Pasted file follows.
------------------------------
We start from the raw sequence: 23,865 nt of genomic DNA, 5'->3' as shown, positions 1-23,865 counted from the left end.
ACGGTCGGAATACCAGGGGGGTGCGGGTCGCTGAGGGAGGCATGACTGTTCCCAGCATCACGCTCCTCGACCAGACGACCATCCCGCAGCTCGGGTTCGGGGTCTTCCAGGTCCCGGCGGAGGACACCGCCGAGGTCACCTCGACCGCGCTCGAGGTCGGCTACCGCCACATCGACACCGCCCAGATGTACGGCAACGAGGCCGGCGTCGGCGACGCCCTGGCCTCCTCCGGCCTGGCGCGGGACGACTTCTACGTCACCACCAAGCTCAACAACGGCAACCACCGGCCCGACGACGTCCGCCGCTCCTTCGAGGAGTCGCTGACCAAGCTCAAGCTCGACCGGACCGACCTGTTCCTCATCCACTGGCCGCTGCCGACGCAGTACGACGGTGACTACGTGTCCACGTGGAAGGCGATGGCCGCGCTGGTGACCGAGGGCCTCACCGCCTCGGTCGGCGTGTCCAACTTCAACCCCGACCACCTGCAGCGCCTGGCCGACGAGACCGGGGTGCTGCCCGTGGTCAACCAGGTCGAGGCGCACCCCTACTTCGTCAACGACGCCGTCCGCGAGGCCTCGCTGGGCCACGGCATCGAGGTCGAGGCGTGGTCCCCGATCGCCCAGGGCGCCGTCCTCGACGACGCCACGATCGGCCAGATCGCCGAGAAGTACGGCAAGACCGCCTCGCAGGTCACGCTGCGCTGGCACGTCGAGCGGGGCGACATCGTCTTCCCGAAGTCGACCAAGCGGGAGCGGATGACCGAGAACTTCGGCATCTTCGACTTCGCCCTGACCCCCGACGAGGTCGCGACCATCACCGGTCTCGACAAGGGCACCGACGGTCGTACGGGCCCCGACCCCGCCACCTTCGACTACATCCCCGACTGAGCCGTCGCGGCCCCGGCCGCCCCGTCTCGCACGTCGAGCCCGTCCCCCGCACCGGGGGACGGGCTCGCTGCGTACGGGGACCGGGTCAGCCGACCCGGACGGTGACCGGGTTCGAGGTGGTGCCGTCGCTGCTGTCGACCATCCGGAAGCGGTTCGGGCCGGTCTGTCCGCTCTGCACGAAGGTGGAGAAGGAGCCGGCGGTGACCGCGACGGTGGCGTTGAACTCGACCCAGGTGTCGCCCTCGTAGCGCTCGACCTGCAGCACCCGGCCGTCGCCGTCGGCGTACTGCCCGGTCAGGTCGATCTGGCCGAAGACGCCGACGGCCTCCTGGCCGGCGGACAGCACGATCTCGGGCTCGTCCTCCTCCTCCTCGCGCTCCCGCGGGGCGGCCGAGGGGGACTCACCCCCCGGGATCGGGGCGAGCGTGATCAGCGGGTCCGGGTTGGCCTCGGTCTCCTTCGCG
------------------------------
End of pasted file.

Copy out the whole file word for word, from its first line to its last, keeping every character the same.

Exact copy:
We start from the raw sequence: 23,865 nt of genomic DNA, 5'->3' as shown, positions 1-23,865 counted from the left end.
ACGGTCGGAATACCAGGGGGGTGCGGGTCGCTGAGGGAGGCATGACTGTTCCCAGCATCACGCTCCTCGACCAGACGACCATCCCGCAGCTCGGGTTCGGGGTCTTCCAGGTCCCGGCGGAGGACACCGCCGAGGTCACCTCGACCGCGCTCGAGGTCGGCTACCGCCACATCGACACCGCCCAGATGTACGGCAACGAGGCCGGCGTCGGCGACGCCCTGGCCTCCTCCGGCCTGGCGCGGGACGACTTCTACGTCACCACCAAGCTCAACAACGGCAACCACCGGCCCGACGACGTCCGCCGCTCCTTCGAGGAGTCGCTGACCAAGCTCAAGCTCGACCGGACCGACCTGTTCCTCATCCACTGGCCGCTGCCGACGCAGTACGACGGTGACTACGTGTCCACGTGGAAGGCGATGGCCGCGCTGGTGACCGAGGGCCTCACCGCCTCGGTCGGCGTGTCCAACTTCAACCCCGACCACCTGCAGCGCCTGGCCGACGAGACCGGGGTGCTGCCCGTGGTCAACCAGGTCGAGGCGCACCCCTACTTCGTCAACGACGCCGTCCGCGAGGCCTCGCTGGGCCACGGCATCGAGGTCGAGGCGTGGTCCCCGATCGCCCAGGGCGCCGTCCTCGACGACGCCACGATCGGCCAGATCGCCGAGAAGTACGGCAAGACCGCCTCGCAGGTCACGCTGCGCTGGCACGTCGAGCGGGGCGACATCGTCTTCCCGAAGTCGACCAAGCGGGAGCGGATGACCGAGAACTTCGGCATCTTCGACTTCGCCCTGACCCCCGACGAGGTCGCGACCATCACCGGTCTCGACAAGGGCACCGACGGTCGTACGGGCCCCGACCCCGCCACCTTCGACTACATCCCCGACTGAGCCGTCGCGGCCCCGGCCGCCCCGTCTCGCACGTCGAGCCCGTCCCCCGCACCGGGGGACGGGCTCGCTGCGTACGGGGACCGGGTCAGCCGACCCGGACGGTGACCGGGTTCGAGGTGGTGCCGTCGCTGCTGTCGACCATCCGGAAGCGGTTCGGGCCGGTCTGTCCGCTCTGCACGAAGGTGGAGAAGGAGCCGGCGGTGACCGCGACGGTGGCGTTGAACTCGACCCAGGTGTCGCCCTCGTAGCGCTCGACCTGCAGCACCCGGCCGTCGCCGTCGGCGTACTGCCCGGTCAGGTCGATCTGGCCGAAGACGCCGACGGCCTCCTGGCCGGCGGACAGCACGATCTCGGGCTCGTCCTCCTCCTCCTCGCGCTCCCGCGGGGCGGCCGAGGGGGACTCACCCCCCGGGATCGGGGCGAGCGTGATCAGCGGGTCCGGGTTGGCCTCGGTCTCCTTCGCG